2. In a hand-cocked, bolt action, firearm of the rebounding-striker type, the combination of a receiver, a breech bolt slidingly mounted therein and having a chamber in its rear portion and a firing-pin slot in its forward portion extending to said chamber in a plane spaced from the axis thereof, a firing pin slidingly housed in said slot, a tubular striker slidingly mounted in said breech bolt chamber and having its bore constricted at both ends, a headed bolt for retaining the striker in the breech bolt, said retaining bolt having its forward part fastened in the breech bolt forward of its chamber and having its shank extend rearwardly axially through the bore of the striker, the head of said retaining bolt being adapted to pass through the constricted opening at the rear of the bore of the striker, two spaced collars slidingly mounted on the shank of said retaining bolt and within the unconstricted portion of the bore of said striker, the rear collar having its rearward movement limited by the head of said retaining bolt and by the constriction at the rear of said bore, the forward collar being adapted to engage the rear face of the forward constriction of said striker, and having a forwardly projecting sleeve of reduced diameter, longer than the front constriction and adapted to pass therethrough and therebeyond and engage the forward wall of the breech bolt chamber before the striker engages said wall when said front collar and striker travel forwardly together with said front collar engaging the rear face of said front constriction and a single compression coiled spring mounted about the shank of said retaining bolt between said front and rear collars.
3. In a rebounding striker construction for firearms, the combination of a breech bolt, a hollow striker slidingly mounted therein, a firing pin slidingly mounted in the breech bolt and adapted to be struck by said striker, a bolt piercing the striker and retaining the striker in the breech bolt, a single coiled spring mounted lengthwise within the striker about the retaining bolt and operatively and independently connected at its rear end to said striker-retaining bolt and to said striker, means at the forward end of the striker directly engaged by the forward end of said spring and when said spring is compressed, normally tending to push the striker forward but having a forward projection that extends through the front of the striker and engages the breech bolt before the striker reaches the firing pin whereby the last part of the forward movement of the striker is produced by its own momentum after the spring has expanded and partly recompresses the spring and thereby causes the striker to rebound from the firing pin.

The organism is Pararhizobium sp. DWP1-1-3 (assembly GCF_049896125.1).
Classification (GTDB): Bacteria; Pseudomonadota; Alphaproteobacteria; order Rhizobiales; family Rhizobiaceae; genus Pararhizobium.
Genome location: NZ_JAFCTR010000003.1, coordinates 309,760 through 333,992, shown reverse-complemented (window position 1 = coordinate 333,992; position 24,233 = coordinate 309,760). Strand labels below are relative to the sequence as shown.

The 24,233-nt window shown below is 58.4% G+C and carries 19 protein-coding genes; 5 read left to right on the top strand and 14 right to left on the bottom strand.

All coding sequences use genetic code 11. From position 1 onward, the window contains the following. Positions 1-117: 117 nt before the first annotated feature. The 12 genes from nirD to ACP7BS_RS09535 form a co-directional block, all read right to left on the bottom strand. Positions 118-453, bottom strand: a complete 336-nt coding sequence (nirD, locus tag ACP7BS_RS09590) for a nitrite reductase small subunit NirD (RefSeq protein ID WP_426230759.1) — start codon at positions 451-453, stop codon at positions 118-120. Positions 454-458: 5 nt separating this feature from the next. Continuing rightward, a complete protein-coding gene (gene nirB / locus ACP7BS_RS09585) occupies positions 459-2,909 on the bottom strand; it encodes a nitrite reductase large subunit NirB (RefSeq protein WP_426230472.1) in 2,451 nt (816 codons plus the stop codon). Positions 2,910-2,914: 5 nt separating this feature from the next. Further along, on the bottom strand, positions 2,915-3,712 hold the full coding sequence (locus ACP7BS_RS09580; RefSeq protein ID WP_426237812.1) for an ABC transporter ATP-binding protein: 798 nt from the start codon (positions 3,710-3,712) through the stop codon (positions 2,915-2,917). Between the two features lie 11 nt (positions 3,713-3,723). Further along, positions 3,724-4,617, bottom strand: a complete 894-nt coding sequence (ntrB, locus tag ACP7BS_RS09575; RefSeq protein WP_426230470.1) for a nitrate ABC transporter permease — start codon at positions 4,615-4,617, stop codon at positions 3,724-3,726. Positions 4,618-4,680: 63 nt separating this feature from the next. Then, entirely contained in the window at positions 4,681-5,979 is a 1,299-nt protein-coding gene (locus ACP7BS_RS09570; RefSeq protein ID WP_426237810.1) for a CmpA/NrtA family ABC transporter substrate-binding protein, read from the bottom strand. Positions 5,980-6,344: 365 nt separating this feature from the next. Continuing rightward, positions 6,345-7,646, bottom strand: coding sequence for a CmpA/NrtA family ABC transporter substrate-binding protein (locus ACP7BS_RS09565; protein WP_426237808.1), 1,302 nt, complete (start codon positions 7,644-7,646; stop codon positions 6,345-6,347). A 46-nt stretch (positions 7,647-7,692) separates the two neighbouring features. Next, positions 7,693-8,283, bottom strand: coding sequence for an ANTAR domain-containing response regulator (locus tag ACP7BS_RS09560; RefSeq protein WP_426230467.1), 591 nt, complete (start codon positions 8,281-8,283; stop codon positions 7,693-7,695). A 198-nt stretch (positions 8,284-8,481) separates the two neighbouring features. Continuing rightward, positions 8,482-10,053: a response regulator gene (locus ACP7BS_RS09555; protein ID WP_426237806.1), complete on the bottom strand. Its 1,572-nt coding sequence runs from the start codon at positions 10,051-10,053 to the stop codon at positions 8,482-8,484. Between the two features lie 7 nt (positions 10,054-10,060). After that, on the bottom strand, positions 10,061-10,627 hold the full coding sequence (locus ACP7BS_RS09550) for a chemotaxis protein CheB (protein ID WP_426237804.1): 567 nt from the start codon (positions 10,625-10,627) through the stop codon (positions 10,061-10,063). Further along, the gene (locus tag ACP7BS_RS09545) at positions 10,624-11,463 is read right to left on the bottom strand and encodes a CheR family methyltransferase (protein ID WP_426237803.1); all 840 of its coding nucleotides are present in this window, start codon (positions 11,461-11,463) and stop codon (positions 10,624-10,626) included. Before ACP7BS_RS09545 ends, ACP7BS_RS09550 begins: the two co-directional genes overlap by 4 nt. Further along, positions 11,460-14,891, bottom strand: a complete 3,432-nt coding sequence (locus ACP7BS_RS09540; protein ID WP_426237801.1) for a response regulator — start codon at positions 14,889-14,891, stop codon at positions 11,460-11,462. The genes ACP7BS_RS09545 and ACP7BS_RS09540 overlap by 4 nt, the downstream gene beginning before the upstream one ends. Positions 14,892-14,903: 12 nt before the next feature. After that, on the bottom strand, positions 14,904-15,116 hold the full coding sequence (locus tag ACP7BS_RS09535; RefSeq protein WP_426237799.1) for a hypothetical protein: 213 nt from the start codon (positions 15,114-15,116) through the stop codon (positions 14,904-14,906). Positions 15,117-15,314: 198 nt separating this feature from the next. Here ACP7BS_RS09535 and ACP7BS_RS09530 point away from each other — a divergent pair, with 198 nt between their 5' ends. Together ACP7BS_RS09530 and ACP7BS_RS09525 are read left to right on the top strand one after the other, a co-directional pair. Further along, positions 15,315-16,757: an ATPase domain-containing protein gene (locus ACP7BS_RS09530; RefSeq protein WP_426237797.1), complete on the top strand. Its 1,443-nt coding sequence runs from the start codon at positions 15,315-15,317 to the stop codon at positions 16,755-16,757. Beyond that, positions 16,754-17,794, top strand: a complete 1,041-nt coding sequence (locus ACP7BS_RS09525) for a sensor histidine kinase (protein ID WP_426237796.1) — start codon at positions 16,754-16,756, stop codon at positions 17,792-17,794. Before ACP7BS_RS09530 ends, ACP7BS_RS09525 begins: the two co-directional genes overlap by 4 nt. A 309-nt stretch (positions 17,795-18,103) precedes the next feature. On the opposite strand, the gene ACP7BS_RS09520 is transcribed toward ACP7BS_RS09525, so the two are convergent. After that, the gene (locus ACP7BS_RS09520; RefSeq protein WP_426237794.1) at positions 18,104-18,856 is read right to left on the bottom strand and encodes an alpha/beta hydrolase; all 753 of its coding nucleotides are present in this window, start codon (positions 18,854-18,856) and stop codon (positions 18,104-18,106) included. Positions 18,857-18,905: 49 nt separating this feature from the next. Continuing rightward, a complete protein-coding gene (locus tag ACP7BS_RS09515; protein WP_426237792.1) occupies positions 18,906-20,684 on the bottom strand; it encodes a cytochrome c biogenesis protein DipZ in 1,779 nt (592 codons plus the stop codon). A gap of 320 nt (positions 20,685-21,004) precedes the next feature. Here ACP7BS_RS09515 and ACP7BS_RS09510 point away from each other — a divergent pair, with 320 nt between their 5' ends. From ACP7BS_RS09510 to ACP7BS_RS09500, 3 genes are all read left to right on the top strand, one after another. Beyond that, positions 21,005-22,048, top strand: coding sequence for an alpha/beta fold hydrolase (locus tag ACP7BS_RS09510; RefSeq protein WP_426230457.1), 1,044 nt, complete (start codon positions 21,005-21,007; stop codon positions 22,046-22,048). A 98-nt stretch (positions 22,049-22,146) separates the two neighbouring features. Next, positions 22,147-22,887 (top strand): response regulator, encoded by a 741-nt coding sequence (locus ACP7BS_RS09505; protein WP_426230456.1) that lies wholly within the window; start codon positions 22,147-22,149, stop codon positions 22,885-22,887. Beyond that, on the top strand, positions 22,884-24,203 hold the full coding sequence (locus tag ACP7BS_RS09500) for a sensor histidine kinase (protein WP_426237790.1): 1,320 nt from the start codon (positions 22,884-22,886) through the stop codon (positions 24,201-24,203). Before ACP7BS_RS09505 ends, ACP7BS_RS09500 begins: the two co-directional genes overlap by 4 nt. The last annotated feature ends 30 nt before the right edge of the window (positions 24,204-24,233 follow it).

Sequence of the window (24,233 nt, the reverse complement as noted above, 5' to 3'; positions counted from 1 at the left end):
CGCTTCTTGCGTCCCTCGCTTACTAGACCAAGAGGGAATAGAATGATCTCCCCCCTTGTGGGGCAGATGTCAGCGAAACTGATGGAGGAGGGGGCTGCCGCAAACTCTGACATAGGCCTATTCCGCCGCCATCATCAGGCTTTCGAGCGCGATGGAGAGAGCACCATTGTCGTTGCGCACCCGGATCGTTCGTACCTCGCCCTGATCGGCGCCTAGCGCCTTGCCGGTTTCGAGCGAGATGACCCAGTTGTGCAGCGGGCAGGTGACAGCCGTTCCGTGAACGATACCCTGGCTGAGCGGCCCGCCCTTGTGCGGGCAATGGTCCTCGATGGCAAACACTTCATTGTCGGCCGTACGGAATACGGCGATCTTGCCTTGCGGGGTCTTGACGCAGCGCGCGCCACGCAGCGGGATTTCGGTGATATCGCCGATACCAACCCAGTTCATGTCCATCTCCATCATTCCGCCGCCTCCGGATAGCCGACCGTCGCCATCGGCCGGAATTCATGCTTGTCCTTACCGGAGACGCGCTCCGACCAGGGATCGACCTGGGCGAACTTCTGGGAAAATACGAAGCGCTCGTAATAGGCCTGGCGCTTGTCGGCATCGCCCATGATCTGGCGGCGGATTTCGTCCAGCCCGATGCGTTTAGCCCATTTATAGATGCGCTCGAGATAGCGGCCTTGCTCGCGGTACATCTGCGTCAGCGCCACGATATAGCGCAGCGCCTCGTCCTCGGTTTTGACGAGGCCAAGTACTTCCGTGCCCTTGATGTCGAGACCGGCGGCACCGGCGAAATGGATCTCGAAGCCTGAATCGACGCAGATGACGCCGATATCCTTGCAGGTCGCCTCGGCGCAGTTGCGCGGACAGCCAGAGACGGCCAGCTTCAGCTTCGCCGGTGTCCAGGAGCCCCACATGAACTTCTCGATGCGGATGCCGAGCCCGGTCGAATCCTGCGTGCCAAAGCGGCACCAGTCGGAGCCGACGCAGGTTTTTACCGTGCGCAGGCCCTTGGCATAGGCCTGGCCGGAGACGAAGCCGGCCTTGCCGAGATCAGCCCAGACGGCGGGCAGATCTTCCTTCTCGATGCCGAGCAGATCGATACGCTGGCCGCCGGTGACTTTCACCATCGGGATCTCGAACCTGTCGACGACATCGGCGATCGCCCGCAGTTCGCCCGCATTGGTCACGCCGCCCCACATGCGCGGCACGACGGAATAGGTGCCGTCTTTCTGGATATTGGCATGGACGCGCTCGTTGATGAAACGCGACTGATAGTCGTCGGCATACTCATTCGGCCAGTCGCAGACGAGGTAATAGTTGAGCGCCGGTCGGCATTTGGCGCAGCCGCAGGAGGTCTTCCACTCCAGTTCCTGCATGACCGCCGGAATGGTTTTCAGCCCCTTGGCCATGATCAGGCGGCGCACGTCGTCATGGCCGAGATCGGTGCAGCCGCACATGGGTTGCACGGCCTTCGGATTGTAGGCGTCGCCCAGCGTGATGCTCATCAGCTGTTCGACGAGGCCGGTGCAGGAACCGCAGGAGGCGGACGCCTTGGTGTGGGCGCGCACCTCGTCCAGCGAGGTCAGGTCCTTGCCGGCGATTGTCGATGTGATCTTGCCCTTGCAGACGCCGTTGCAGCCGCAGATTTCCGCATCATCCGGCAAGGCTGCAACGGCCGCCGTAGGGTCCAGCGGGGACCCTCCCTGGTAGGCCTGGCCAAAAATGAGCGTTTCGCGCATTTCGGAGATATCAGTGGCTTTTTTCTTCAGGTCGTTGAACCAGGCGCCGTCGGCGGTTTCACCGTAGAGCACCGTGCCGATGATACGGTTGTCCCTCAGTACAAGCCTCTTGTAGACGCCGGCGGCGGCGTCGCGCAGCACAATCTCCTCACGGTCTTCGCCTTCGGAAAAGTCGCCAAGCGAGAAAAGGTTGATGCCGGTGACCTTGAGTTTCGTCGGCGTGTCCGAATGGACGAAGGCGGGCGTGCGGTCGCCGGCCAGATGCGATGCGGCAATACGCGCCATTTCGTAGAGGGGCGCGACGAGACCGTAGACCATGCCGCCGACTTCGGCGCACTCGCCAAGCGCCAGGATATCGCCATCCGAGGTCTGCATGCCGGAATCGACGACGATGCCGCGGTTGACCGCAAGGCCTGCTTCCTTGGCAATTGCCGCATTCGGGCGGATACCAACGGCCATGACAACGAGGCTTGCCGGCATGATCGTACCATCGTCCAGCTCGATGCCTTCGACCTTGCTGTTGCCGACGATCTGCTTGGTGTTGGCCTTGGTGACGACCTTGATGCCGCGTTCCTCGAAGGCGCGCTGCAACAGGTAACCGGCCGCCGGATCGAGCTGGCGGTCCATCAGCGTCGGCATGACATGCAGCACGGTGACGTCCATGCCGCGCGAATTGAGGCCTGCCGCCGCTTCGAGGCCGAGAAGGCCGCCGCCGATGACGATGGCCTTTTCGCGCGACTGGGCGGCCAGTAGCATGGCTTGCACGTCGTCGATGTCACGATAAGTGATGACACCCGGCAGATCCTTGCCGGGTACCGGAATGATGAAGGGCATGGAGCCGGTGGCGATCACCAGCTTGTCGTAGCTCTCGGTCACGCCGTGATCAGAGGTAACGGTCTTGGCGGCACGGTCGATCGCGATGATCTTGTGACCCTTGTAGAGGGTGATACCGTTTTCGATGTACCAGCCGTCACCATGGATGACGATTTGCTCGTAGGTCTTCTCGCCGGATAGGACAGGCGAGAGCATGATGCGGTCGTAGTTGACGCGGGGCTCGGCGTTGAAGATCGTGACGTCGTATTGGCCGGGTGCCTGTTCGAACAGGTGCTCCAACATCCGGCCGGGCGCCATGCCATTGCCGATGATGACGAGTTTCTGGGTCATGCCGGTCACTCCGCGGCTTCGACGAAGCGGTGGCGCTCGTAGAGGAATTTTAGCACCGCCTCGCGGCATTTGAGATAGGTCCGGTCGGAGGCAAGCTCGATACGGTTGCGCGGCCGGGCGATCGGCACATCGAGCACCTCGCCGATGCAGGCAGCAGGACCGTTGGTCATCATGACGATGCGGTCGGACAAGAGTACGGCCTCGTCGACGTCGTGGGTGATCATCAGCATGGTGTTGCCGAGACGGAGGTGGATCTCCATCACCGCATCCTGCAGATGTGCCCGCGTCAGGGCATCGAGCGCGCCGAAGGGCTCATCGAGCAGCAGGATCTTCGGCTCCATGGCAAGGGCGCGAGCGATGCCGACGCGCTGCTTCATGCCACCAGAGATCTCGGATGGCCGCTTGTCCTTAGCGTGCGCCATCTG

4. In a rebounding striker construction for firearms, the combination of a breech bolt having a chamber in its rear portion, a firing pin slidingly housed in the forward part of said breech bolt and extending to the chamber thereof, a tubular striker slidingly mounted in said breech bolt chamber and having its bore constricted at both ends, a headed bolt for retaining the striker in the breech bolt, said retaining bolt having its forward part fastened in the breech bolt foward of its chamber and having its shank extend rearwardly axially through the bore of the striker, the head of said retaining bolt being adapted to pass through the constricted opening at the rear of the bore of the striker, two spaced collars slidingly mounted on the shank of said retaining bolt and within the unconstricted portion of the bore of said striker, the rear collar having its rearward movement limited by the head of said retaining bolt and by the constriction at the rear of said bore, the forward collar being adapted to engage the rear face of the forward constriction of said striker, and having a forwardly projecting sleeve of reduced diameter, longer than the front constriction and adapted to pass therethrough and therebeyond and engage the forward wall of the breech bolt chamber before the striker engages said wall when said front collar and striker travel forwardly together by reason of said front collar engaging the rear face of said front constriction and a single compression coiled spring mounted about the shank of said retaining bolt between said front and rear collars.
NICHOLAS L. BREWER.
US220921A 1937-11-08 1938-07-23 Rebounding striker construction for firearms Expired - Lifetime US2173576A (en)

Priority Applications (3)

Application Number Priority Date Filing Date Title
US173358A US2223092A (en) 1937-11-08 1937-11-08 Rifle
US220921A US2173576A (en) 1937-11-08 1938-07-23 Rebounding striker construction for firearms
US221094A US2230372A (en) 1937-11-08 1938-07-25 Trigger and sear mechanism for firearms

Applications Claiming Priority (3)

Application Number Priority Date Filing Date Title
US173358A US2223092A (en) 1937-11-08 1937-11-08 Rifle
US220921A US2173576A (en) 1937-11-08 1938-07-23 Rebounding striker construction for firearms
US221094A US2230372A (en) 1937-11-08 1938-07-25 Trigger and sear mechanism for firearms